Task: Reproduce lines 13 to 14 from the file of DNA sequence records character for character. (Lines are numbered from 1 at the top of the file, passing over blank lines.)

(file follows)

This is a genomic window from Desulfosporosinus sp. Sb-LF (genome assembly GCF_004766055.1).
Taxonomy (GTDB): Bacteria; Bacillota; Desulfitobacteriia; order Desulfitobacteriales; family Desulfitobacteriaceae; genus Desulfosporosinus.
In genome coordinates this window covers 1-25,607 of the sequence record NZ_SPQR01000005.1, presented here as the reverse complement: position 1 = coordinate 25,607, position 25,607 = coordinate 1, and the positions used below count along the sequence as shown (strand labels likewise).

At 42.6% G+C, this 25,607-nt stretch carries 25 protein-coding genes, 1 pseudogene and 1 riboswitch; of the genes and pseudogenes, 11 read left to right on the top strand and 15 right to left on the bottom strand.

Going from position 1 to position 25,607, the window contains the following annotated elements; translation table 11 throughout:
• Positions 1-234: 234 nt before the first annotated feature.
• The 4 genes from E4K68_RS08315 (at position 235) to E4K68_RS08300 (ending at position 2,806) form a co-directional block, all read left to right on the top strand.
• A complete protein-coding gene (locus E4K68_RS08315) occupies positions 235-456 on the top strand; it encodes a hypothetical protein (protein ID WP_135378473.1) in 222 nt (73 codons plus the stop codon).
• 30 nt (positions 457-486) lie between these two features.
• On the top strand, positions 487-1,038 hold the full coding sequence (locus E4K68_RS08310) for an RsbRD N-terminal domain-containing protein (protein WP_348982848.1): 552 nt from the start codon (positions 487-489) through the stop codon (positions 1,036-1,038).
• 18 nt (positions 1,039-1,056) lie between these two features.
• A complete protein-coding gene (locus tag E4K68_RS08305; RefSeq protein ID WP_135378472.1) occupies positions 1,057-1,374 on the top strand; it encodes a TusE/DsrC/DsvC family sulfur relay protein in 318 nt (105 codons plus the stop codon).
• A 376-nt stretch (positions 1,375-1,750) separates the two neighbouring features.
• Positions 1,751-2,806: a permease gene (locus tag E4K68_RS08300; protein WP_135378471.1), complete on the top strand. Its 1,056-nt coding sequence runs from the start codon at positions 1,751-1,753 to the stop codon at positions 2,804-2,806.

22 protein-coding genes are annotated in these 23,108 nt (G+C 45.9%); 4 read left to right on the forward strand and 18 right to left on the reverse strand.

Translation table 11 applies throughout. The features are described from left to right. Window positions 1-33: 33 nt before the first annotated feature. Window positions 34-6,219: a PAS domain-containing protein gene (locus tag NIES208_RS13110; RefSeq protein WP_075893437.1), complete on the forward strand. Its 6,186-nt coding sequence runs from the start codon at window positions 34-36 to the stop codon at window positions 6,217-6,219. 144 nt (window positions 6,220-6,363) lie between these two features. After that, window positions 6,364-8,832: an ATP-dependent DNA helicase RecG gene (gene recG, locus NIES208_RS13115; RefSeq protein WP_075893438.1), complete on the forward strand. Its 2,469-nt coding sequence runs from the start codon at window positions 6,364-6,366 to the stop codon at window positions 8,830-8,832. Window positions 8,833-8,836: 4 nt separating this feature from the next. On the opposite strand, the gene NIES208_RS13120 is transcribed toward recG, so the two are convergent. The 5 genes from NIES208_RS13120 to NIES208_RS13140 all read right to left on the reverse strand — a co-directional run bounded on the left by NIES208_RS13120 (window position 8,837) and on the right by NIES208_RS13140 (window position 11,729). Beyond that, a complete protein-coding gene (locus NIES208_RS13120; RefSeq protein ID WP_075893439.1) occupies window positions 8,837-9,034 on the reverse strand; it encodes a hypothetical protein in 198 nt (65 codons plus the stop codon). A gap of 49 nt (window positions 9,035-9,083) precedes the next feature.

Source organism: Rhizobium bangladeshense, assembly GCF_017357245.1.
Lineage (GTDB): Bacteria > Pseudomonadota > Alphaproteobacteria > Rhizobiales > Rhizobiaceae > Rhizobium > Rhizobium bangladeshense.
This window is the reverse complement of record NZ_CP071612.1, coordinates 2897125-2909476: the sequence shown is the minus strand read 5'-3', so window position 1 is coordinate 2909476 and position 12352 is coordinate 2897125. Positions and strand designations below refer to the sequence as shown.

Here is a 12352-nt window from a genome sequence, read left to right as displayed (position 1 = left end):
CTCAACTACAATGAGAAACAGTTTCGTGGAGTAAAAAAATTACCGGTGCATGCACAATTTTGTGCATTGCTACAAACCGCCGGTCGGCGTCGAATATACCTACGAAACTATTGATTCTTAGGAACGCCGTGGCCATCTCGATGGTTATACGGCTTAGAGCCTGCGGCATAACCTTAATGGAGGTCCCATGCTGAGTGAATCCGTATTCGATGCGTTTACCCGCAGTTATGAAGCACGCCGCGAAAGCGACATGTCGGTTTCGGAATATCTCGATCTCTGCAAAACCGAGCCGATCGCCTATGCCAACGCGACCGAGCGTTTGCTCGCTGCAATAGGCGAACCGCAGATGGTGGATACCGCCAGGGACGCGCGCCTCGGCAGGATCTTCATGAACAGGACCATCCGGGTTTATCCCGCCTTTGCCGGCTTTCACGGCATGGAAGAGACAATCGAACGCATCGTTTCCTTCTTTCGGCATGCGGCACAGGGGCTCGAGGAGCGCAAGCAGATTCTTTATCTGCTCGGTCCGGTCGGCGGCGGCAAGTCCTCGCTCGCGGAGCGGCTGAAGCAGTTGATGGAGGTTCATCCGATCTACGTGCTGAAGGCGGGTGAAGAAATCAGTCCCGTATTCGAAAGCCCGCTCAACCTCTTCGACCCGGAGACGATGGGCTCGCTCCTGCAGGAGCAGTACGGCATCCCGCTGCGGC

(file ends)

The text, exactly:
• A 376-nt stretch (positions 1,375-1,750) separates the two neighbouring features.
• Positions 1,751-2,806: a permease gene (locus tag E4K68_RS08300; protein WP_135378471.1), complete on the top strand. Its 1,056-nt coding sequence runs from the start codon at positions 1,751-1,753 to the stop codon at positions 2,804-2,806.